Highland Fashion 2010 - 2012
An exploration of traditional dress of indigenous Maya people in Guatemala, and the influences of socioeconomics and fashion trends on traditional dress.
The Maya of Guatemala continue to wear traditional dress, known as the traje tipico. Most often, women carry on the tradition, but in some villages and towns men also continue to wear traje. Each community has their own distinctive colors, style of embroidery, and style of backstrap woven fabrics. Maya people from other communities can often recognize where another Maya person is from by their dress.
The traje is almost entirely crafted by women, but in some communities, men also contribute to designs and clothing. In an extremely labor intensive process, the fabrics for the clothing are created with a backstrap loom. In the most valued and valuable traditional dress, embroidery is created by hand. Embroidery is applied to the women's blouse, called the huipil most extensively, and more minimally to the corte fabric - the fabric used to create a wrapped skirt. This skirt is held together by a lavishly decorated woven belt. In communities such as Santiago Atitlán and Todos Santos Cuchumatan where men dress in the traje, calzoncillos (pants) are often emrboidered, as well as camisas (shirts), and occasionally a wool jacket will have embroidery as well.
Naively, I embarked on this project thinking of the traditional dress as a somewhat static mode of fashion. I quickly learned how the influences of fashion trends and economics continue to inform traditional dress.
In cities and towns, the traje is a symbol of prosperity as well as tradition. To create this labor intensive clothing, you must have the luxury of time and access to materials. The more time you have, the more elaborate your dress can be, and the more time you have, the less you have to work to survive.
The traje can function as a sort of life insurance for married women. Should their husbands die, they can sell off their wardrobe for extra money if needed.
As tourists value certain designs and colors, they can influence the fashion of a village for decades. In one village, Santa Catarina Palopo, the village's traditional dress color palette was reds, white, and yellows. In the 70s, a tourist paid a Mayan women $100 for a set of traje to be made for her in blues and purples, and the village fashion changed entirely because of this inflation of value for the colors blue and purple.
In some more remote villages, wearing the traje isn't always a sign of wealth, as these villages don't have ready access to the secondhand markets of the towns and cities. In more far removed villages, the lack of outside influences shapes fashion trends - women innovate their designs over time, riffing on each others' patterns and embroidery, developing their own unique visual language for their village.
As with any fashion, younger generations develop their own ways of wearing the traje. Older women often wear traditional headdresses, scarves, and headbands, while most young women see this as an old women's fashion, and don't adopt the accessory.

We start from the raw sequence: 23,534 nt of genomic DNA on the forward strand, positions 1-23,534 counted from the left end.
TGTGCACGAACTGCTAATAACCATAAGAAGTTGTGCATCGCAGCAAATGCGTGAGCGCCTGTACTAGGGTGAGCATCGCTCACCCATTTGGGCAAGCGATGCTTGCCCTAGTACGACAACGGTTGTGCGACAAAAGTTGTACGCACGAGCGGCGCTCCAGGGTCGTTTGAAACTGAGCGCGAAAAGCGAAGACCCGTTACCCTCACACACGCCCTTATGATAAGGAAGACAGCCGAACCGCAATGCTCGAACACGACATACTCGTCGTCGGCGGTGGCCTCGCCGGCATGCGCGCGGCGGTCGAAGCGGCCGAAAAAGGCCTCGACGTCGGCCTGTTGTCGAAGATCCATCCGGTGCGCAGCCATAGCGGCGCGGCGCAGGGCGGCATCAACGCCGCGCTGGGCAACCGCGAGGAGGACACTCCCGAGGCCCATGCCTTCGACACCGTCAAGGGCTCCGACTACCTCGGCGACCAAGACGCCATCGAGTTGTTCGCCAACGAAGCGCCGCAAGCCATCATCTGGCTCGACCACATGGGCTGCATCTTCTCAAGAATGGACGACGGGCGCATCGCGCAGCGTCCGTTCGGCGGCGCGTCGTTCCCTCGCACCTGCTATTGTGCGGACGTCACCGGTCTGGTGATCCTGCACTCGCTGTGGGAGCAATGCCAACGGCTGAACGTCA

Surplus secondhand clothing shipped in from the US is by far cheaper to purchase, and so many Mayan people shop the markets for this inexpensive dress. Often, women wear their corte (skirts) with contemporary western-style blouses and t-shirts. There are also more economical mass produced huipils (blouses), often with machine-made embroidery widely available in markets. Many younger Maya women wear western style contemporary clothing day to day, and have full sets of traje worn for special occasions, like a wedding, party, or high school graduation.
I began this project by reaching out to non-profit organizations around Guatemala, who introduced me to women and families around the country. Thank you to Adopt-a-Village in Guatemala, CasaSito, Mayan Families for introducing me to the participants in this project.
I worked with Adopt-a-Village in Guatemala as a videographer and in administration from 2011 - 2012, and was able to return to Guatemala many times and develop relationships with women in Nuevo San Ildefonso and continue photographing their unique style of dress.
Adopt-A-Village is an excellent, ethical organization, but I still question my own ethics in utilizing my access to people in the communities that I worked with. The communities had long standing relationships with the organization, and so they were accustomed to being photographed for various fundraising opportunities. I worked to explain my project, and they had great pride in showing me their handmade work, but I feel its necessary to disclose that I may have had especially privileged access to create these images.
If you feel moved by these photos, I encourage you to consider a donation to assist self-sustainability and education projects underway in these wonderful communities through Adopt-A-Village in Guatemala: http://adoptavillage.com/
All images 35mm, some images shot on expired Kodachrome before the last run of Kodachrome developing in 2010.
systemY systemUS, Galeria Imaginarium, Lodzki Dom Kultury, Lodz, Poland, 2011